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Saudi women, long silent, gain a quiet voice

Despite graduating from universities at a faster rate than men, Saudi women face an array of challenges in this conservative Arab country.

By Faye BowersStaff writer of The Christian Science Monitor / January 13, 2004



RIYADH, SAUDI ARABIA

The last of four parts

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Selwa al- Hazzaa is exceptional; she says so herself.

She is a woman living in Saudi Arabia. She not only holds a job, but heads the most prestigious ophthalmology clinic in Riyadh. As a doctor, she treats more males than females - from "the most distinguished [i.e., King Fahd] to the janitors, and I love them all," she says.

She also was recently appointed associate professor at the Johns Hopkins School of Medicine in Baltimore. Add to that a husband, three lively children, and a role as a very vocal advocate for women's issues. In fact, the Saudi government calls on her for advice on women's issues.

"I am the exception," Dr. Hazzaa says, sitting tall in her white lab coat as a teaboy in a brown uniform enters her brightly lit office to take orders. "But there are a lot [of women] like me. And it's us, the people who are the exception, that will make the difference for those who are not."

"Those who are not" make up a much larger proportion of the population. Only some 5 percent of the workforce are women. This is still a society completely dominated by men: Women cannot go out in public without a male chaperone or without being covered from head to toe in black. They cannot drive, nor can they run a business in their own name; women must have a mahram, an agent, usually the closest male relative.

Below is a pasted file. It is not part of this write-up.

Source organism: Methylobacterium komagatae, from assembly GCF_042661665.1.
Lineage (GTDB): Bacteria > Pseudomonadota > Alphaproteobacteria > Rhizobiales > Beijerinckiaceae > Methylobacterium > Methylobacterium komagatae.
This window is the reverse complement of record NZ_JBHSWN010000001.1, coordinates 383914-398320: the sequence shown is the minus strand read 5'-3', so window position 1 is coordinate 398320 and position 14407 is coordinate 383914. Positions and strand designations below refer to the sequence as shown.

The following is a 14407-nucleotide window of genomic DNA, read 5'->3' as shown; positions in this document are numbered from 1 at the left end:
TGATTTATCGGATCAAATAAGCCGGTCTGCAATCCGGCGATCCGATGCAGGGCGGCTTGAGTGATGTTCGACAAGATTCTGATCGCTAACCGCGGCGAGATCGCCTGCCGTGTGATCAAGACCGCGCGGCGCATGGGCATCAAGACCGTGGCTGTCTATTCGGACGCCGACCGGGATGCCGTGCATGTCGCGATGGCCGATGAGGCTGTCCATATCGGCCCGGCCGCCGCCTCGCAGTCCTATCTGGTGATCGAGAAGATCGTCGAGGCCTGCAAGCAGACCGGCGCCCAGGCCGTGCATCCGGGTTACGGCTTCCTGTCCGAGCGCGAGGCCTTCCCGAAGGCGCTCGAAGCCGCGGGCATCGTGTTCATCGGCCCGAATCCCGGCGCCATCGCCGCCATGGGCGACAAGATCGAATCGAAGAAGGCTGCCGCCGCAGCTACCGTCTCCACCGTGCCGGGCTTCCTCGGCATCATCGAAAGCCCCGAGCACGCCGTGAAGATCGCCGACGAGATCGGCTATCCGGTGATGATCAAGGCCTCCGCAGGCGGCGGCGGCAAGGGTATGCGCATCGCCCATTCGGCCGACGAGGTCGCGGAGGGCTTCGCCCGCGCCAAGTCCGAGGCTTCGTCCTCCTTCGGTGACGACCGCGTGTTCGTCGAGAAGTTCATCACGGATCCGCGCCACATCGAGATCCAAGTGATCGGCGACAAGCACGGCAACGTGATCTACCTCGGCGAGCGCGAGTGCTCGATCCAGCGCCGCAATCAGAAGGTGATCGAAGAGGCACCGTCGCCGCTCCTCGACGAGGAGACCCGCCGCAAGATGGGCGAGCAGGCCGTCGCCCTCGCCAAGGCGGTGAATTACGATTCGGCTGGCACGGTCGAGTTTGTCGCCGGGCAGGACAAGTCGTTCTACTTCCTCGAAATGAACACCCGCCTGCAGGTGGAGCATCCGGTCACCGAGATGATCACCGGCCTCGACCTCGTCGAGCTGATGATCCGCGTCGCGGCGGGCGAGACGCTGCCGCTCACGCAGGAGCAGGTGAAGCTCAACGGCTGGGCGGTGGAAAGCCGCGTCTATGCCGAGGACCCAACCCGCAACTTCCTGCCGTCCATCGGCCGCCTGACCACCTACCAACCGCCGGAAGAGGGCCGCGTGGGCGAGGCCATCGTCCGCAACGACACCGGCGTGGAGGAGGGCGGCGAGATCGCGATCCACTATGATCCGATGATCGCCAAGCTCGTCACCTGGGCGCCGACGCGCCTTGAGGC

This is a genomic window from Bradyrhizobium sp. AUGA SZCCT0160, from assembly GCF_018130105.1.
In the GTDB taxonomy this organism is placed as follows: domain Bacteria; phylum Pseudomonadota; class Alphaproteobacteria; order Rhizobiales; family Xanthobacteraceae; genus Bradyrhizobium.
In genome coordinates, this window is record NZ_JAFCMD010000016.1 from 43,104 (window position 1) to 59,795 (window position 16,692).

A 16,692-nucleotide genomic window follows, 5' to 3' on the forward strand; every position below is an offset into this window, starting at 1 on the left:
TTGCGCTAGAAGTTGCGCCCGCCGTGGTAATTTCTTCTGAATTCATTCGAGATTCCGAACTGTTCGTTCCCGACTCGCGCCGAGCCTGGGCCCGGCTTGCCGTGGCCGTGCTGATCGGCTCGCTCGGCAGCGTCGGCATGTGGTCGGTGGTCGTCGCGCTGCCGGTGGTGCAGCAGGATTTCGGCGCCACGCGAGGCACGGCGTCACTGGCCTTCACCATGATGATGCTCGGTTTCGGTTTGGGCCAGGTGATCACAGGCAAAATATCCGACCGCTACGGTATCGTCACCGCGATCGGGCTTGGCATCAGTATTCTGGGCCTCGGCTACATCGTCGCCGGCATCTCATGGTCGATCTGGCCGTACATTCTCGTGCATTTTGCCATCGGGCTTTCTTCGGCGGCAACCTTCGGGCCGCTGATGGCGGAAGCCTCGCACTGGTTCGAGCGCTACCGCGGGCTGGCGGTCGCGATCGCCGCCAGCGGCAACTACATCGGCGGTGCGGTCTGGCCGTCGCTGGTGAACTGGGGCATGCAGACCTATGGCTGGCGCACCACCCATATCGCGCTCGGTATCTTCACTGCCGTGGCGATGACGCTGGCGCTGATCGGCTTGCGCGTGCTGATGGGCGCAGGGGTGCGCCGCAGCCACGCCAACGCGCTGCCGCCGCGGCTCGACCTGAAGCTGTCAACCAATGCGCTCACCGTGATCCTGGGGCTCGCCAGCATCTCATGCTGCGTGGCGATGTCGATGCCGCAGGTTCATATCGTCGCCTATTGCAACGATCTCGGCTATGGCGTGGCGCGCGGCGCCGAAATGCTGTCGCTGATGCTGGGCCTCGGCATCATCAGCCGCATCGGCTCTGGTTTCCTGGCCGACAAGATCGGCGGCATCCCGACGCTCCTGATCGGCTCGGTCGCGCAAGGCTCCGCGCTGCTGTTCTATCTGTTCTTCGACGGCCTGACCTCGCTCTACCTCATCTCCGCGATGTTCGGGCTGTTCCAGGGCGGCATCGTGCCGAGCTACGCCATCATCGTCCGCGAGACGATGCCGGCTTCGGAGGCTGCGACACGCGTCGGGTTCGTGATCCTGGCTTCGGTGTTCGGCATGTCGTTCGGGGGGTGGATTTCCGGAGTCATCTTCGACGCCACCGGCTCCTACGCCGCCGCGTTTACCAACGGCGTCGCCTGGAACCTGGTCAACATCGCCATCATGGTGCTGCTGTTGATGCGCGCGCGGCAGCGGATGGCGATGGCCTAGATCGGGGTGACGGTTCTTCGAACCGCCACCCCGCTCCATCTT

Of course, women can't vote or participate in politics at any level - nor can most men. The government recently called for municipal elections to be held within a year. But it's not clear yet whether or when those will be held and whether women will be permitted to participate. How much the government opens political participation will be watched the world over, as that will play a key role in determining the stability of a country - and region - that has for decades nurtured terror-minded jihadists like those who flew into the World Trade Center and Pentagon on Sept. 11, 2001.

But there has been some progress. The Majlis ash-Shura, the 120-member appointed council that studies laws and makes recommendations to the king, was recently given more teeth.

The Majlis now, for example, can introduce or amend a law without first going to the king for approval, according to Abdulmuhsin al-Akkas, a member of the Majlis.

Moreover, the Majlis recently appointed three women to serve on an advisory council. Hazzaa is one.

"They call us in on certain women's issues," Hazzaa says. "Like the dowry being too expensive [or] breastfeeding. Another issue was about opening certain institutes for marriage counseling.... We say, 'give us other things, not just women's issues.' "

And Saudi Arabia launched an all-news satellite television channel this week, featuring the country's first female news reader. But this is still a very conservative society, Hazzaa says, and creating additional opportunities for women will take time.

Scare jobs, uncertain futures

Still, more women are graduating from universities today than men. According to the government's education figures for 2000, women made up 58 percent of the nearly 32,000 students in higher education institutions. But jobs are few, and many women - probably most - are not as hopeful about their futures as Hazzaa.

However, these women are not only speaking out, but staking out larger claims and demanding to be reckoned with in this tightly controlled society.

Many of the women interviewed for this article - ranging from poor women with few opportunities to well-educated women who have traveled the world - are frustrated with the pace of reform. At the same time, they worry about pushing their cultural boundaries too quickly, possibly losing more ground than they gain.

Norah al-Sowayan, for instance, was one of 50 females who dared take a joy ride through the capital in 1990. But that adventure backfired. Women drivers, emboldened by the Gulf War and presence of US troops (including women) in their country, lost more than they gained in their attempt to attain more rights.

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